Sample output when the player is the computer:

Welcome to the Blackjack Casino!
===============================

Please enter the player's name (or enter Computer): Computer

Enter the probability of hitting on a count of 12: 1
Enter the highest count for a hit: 17
Enter the probability of hitting on a count of 17: 0.5

Dealing Computer's hand...
Cards are 6 of Diamonds and 5 of Hearts
Count is 11

Dealing Dealer's hand...
Top card is 10 of Clubs

Computers's turn...

Computer hits...

New card is 5 of Clubs
Count is 16

Computer hits...

New card is 9 of Spades
Count is 25

Computer busts

Dealer wins!

Play again?

....

Counting the Ace as 1 or 11

In real Blackjack, the ace can have a point value of 11 or 1. Generally it is an 11 unless that makes the total count go over 21. When the total count includes an ace counted as an 11, the count is called soft. If a new card is dealt that puts the count over 21 if the current count is soft 10 points are deducted and the count is no longer soft. In most games the dealer always uses a soft count; that is, the ace is always valued at 11.

You should get your program working correctly always counting the ace as a 1 before getting it to work for 1 or 11 (see grading below).

• Use good programming style -- meaningful variable names, named constants, use of white space, proper indentation (note the proper style for indenting if statements). See the requirements for the last assignment.
• Document your program. Have header documentation at the top of each file that gives your name, the date, the file name, and a description of the purpose of the program or class. Have internal documentation that delineates and succinctly (and clearly) indicates what each method is doing.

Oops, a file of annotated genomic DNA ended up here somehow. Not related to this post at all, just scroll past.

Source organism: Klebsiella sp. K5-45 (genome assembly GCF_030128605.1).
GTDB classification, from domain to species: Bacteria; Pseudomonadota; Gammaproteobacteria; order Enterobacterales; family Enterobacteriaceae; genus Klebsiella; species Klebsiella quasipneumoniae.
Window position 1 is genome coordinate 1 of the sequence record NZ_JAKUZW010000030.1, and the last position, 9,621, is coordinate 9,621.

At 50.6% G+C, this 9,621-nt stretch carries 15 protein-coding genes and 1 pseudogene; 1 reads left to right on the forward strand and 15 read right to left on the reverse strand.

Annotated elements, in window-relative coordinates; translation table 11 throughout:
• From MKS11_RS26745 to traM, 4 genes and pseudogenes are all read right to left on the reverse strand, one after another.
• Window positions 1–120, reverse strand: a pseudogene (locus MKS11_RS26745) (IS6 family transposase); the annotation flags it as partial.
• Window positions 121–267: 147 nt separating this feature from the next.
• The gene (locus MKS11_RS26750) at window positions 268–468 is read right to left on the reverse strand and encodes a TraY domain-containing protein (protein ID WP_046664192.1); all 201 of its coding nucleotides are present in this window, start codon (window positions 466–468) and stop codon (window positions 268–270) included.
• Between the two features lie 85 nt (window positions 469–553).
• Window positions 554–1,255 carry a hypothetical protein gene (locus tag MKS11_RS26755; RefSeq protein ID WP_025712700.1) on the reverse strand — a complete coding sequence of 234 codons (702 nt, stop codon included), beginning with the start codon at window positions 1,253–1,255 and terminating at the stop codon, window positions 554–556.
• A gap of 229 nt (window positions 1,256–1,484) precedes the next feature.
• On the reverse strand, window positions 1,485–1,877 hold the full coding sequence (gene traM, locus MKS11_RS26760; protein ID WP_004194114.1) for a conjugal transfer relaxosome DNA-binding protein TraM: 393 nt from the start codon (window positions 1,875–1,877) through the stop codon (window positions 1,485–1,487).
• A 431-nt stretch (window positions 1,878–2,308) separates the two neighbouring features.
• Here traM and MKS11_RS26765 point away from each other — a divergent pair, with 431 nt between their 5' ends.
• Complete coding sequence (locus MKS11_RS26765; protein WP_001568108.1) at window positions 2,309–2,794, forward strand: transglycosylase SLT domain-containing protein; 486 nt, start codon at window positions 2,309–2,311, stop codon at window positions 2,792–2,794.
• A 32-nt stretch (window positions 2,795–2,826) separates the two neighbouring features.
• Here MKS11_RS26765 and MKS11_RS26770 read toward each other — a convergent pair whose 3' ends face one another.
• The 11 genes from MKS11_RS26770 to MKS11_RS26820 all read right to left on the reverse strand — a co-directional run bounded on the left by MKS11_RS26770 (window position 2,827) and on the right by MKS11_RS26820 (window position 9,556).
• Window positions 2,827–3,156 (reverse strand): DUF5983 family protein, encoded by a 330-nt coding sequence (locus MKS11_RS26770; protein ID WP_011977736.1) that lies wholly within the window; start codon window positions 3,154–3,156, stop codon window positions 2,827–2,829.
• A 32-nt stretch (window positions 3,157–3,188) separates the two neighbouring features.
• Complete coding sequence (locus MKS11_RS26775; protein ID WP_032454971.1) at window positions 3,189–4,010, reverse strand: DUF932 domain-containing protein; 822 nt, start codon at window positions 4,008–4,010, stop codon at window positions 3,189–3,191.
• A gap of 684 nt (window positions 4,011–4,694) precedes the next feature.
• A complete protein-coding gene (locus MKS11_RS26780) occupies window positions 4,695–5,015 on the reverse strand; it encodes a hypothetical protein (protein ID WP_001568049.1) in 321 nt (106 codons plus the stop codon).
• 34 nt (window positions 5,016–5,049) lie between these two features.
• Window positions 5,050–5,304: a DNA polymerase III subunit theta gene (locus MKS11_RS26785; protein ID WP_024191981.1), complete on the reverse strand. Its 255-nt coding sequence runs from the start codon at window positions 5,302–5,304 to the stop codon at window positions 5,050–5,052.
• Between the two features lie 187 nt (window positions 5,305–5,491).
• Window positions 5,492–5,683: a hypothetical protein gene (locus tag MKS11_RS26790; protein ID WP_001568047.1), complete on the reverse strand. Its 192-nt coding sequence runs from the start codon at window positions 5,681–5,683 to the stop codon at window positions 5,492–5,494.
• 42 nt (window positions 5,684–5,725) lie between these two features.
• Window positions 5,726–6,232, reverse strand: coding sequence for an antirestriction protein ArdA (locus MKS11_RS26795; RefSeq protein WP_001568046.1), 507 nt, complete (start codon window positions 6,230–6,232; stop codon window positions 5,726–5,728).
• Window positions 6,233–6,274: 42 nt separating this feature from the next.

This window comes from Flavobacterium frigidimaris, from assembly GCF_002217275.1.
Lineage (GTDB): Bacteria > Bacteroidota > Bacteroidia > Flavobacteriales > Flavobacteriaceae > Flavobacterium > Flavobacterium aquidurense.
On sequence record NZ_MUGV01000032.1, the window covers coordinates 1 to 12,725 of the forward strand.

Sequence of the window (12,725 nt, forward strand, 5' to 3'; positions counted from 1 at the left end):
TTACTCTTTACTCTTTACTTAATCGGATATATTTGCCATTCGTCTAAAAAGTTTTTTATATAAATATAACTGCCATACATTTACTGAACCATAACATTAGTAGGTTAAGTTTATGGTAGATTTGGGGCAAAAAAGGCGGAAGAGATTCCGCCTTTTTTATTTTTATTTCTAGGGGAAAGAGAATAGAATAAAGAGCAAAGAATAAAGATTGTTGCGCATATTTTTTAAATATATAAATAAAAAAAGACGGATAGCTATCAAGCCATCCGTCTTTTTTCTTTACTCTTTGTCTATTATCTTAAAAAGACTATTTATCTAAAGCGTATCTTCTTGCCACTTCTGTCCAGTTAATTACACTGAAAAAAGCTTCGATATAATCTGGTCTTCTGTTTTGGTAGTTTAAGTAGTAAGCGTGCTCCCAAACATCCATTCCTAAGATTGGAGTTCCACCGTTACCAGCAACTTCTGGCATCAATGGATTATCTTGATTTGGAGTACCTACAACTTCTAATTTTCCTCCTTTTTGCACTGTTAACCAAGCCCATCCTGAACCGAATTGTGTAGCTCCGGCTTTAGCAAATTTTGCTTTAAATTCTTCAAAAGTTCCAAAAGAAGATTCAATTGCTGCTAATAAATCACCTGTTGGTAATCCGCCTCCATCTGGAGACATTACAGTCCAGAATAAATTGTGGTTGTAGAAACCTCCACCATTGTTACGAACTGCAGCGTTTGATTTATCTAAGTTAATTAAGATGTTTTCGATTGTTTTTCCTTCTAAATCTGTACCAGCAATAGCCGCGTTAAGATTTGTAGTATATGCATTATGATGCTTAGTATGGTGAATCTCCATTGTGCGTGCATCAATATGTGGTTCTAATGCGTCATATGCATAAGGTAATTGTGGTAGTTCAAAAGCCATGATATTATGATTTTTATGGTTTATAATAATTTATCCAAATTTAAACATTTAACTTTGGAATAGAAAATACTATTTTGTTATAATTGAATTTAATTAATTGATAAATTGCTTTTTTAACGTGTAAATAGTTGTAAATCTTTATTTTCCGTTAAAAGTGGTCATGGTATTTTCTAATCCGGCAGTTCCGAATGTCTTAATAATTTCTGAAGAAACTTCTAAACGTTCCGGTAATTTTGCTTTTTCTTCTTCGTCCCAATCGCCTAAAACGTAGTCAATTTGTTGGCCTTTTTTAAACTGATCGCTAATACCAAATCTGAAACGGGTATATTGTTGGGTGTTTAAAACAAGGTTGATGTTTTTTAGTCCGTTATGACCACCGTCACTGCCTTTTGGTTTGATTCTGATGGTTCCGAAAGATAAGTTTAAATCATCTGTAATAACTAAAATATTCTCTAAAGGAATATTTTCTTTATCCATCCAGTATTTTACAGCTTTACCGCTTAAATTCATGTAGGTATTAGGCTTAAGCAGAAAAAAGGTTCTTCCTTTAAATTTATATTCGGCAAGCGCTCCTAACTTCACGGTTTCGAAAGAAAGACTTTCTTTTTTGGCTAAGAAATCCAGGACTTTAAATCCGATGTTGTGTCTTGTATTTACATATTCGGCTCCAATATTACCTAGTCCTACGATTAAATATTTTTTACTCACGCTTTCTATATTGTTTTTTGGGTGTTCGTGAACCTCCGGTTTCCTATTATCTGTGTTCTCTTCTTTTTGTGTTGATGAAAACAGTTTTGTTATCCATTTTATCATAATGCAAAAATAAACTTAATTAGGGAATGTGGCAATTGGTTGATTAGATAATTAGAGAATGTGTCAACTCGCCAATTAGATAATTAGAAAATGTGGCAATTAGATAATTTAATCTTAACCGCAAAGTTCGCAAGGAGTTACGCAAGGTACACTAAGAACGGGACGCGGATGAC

Grading Your program will be graded both on style and correctness. Style includes adherence to rules for naming of identifiers and use of white space; it also includes coding style such as the absence of unnecessary code (extra comparisons in if's or extra assignments); it includes good class design (appropriate choice of instance variables and methods); it includes appropriate documentation. Style will be 20% of the grade on the assignment. Correctness includes meeting all the specifications of the assignment. A program that does not compile has an automatic deduction of 70%; one that does not run has an automatic deduction of 40% no matter how "close" it is to compiling or running. Come see me if you have problems with the assignment. It is important that you get in the habit of producing correct programs!

Working Strategy

• First get a basic Card class and Hand class working (this is the Postlab substitute due Friday).
• Next get the Player class and main program working for a human player and the dealer. This much working and correct will be worth 70%.
• Add the computer player capabilities. (Worth 15 points)
• Add the soft count capabilities (ace worth 1 or 11). (Worth 15 points)

Academic Integrity Reminder!!! Programming assignments are to be your own work. You may get help on the specifics of the assignment from no one except the instructor. You may not show your program to anyone or look at anyone else's program or share ideas with anyone about how to write the program.

Hand IN: A printed copy of your program files. Tar the .class, .html, and .java files and email the .tgz file to ingram@roanoke.edu with a subject of cpsc120 project3.